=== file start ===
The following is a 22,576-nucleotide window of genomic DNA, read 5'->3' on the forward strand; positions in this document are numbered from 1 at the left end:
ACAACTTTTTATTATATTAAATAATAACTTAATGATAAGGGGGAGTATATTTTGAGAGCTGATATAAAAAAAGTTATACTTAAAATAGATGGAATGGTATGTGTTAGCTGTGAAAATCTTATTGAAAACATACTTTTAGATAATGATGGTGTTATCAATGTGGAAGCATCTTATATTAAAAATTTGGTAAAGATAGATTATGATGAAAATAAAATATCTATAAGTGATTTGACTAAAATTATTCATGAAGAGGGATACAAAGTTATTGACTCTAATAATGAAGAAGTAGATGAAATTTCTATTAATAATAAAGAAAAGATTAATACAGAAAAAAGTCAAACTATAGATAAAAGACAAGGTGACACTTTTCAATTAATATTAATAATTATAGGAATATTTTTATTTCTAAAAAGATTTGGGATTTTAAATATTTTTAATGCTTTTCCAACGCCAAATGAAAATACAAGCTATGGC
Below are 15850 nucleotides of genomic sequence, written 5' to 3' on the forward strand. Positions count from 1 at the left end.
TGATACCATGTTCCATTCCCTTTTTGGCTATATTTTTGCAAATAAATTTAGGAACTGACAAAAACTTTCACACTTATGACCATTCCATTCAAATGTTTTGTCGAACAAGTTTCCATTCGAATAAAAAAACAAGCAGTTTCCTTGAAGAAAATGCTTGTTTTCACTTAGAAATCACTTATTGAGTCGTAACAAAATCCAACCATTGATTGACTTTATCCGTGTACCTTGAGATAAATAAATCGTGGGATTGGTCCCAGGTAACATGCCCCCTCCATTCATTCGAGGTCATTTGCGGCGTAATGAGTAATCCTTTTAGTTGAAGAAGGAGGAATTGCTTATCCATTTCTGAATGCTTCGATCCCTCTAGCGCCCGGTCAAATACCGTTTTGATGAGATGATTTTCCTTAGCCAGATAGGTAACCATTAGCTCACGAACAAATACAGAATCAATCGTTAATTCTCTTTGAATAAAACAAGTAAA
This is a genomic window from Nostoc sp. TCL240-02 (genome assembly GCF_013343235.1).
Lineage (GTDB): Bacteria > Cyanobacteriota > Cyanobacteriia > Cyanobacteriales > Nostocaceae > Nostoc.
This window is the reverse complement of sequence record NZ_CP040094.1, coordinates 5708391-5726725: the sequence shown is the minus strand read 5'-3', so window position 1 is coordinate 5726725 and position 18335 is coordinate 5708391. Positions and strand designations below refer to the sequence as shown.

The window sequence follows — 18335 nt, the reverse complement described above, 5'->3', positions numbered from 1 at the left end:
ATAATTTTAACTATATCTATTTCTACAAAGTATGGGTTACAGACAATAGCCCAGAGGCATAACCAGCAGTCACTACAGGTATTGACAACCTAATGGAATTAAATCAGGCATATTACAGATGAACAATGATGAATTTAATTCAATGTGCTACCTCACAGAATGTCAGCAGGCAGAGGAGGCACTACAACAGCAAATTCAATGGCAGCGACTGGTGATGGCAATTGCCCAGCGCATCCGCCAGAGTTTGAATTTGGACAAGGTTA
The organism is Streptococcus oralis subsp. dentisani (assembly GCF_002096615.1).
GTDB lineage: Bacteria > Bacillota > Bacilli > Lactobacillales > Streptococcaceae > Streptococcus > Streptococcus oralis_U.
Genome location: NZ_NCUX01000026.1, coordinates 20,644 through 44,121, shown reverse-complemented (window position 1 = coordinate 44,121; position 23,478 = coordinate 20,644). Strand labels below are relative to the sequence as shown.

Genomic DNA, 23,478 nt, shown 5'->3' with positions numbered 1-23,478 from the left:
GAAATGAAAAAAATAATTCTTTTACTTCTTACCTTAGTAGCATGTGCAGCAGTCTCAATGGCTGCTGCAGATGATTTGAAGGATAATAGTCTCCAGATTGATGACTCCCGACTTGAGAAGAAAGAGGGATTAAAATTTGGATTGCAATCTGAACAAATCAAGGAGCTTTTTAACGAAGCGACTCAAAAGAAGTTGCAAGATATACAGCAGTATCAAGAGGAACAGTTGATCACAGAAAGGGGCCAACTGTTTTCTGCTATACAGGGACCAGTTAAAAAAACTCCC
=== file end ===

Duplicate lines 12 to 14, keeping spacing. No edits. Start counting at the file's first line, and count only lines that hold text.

Genome location: NZ_NCUX01000026.1, coordinates 20,644 through 44,121, shown reverse-complemented (window position 1 = coordinate 44,121; position 23,478 = coordinate 20,644). Strand labels below are relative to the sequence as shown.

Genomic DNA, 23,478 nt, shown 5'->3' with positions numbered 1-23,478 from the left:
GAAATGAAAAAAATAATTCTTTTACTTCTTACCTTAGTAGCATGTGCAGCAGTCTCAATGGCTGCTGCAGATGATTTGAAGGATAATAGTCTCCAGATTGATGACTCCCGACTTGAGAAGAAAGAGGGATTAAAATTTGGATTGCAATCTGAACAAATCAAGGAGCTTTTTAACGAAGCGACTCAAAAGAAGTTGCAAGATATACAGCAGTATCAAGAGGAACAGTTGATCACAGAAAGGGGCCAACTGTTTTCTGCTATACAGGGACCAGTTAAAAAAACTCCC